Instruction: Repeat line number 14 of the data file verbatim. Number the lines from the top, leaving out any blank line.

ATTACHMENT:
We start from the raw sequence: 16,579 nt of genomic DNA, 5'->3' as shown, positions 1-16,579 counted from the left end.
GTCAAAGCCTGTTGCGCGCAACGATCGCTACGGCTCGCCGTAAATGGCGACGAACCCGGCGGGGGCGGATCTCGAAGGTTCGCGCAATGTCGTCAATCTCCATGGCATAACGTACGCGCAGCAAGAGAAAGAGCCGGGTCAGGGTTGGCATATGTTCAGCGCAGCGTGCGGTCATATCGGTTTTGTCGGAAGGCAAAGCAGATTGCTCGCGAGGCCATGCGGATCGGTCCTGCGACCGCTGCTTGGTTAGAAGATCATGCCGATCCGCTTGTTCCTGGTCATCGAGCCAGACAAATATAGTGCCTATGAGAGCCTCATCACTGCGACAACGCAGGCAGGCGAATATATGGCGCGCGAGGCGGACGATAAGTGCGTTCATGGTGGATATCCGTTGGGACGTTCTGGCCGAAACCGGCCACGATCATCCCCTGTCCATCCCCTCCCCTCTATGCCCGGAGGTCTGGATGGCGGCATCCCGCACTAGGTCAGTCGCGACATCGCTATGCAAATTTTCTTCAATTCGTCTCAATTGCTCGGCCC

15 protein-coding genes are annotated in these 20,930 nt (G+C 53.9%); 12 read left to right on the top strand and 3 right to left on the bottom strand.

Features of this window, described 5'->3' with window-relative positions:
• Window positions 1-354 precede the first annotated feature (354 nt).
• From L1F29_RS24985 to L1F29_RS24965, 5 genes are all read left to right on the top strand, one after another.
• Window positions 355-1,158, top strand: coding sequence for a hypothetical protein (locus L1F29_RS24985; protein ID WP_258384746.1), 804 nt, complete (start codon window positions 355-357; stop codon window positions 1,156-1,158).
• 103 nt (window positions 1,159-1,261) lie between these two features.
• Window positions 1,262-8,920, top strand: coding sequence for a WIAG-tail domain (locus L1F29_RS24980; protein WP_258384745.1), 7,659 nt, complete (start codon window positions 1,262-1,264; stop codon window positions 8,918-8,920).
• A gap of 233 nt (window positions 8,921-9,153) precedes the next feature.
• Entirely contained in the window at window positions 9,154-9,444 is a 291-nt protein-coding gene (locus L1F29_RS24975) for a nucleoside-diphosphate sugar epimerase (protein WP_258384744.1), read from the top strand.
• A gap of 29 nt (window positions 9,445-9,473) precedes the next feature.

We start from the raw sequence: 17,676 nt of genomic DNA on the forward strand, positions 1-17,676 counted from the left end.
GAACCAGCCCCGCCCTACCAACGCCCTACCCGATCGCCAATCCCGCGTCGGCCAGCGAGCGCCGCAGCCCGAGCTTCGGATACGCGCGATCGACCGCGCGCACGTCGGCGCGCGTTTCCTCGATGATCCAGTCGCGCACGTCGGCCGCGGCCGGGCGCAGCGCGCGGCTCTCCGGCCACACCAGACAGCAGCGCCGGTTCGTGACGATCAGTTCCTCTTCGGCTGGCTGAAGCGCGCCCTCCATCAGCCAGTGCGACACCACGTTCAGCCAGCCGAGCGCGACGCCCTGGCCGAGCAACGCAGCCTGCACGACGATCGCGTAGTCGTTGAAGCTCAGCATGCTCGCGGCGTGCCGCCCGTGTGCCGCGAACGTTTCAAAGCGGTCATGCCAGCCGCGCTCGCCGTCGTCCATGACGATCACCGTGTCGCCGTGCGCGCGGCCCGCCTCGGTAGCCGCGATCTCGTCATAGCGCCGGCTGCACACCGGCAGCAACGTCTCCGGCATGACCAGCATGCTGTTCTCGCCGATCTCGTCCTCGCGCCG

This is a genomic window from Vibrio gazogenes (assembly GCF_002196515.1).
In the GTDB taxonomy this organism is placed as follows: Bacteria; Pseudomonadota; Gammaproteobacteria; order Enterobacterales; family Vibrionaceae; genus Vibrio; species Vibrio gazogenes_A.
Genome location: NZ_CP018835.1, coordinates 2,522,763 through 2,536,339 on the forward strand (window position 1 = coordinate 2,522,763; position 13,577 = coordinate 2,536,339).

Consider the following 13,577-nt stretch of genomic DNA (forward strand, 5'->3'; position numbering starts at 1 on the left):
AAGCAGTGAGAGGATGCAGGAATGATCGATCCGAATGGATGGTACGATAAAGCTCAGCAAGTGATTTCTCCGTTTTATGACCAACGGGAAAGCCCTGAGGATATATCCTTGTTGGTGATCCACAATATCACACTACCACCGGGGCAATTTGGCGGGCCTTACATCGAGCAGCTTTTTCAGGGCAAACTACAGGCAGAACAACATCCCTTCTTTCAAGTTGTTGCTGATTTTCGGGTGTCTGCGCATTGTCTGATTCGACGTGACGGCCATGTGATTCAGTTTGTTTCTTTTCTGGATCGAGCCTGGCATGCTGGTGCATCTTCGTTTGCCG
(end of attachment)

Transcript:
GAACCAGCCCCGCCCTACCAACGCCCTACCCGATCGCCAATCCCGCGTCGGCCAGCGAGCGCCGCAGCCCGAGCTTCGGATACGCGCGATCGACCGCGCGCACGTCGGCGCGCGTTTCCTCGATGATCCAGTCGCGCACGTCGGCCGCGGCCGGGCGCAGCGCGCGGCTCTCCGGCCACACCAGACAGCAGCGCCGGTTCGTGACGATCAGTTCCTCTTCGGCTGGCTGAAGCGCGCCCTCCATCAGCCAGTGCGACACCACGTTCAGCCAGCCGAGCGCGACGCCCTGGCCGAGCAACGCAGCCTGCACGACGATCGCGTAGTCGTTGAAGCTCAGCATGCTCGCGGCGTGCCGCCCGTGTGCCGCGAACGTTTCAAAGCGGTCATGCCAGCCGCGCTCGCCGTCGTCCATGACGATCACCGTGTCGCCGTGCGCGCGGCCCGCCTCGGTAGCCGCGATCTCGTCATAGCGCCGGCTGCACACCGGCAGCAACGTCTCCGGCATGACCAGCATGCTGTTCTCGCCGATCTCGTCCTCGCGCCG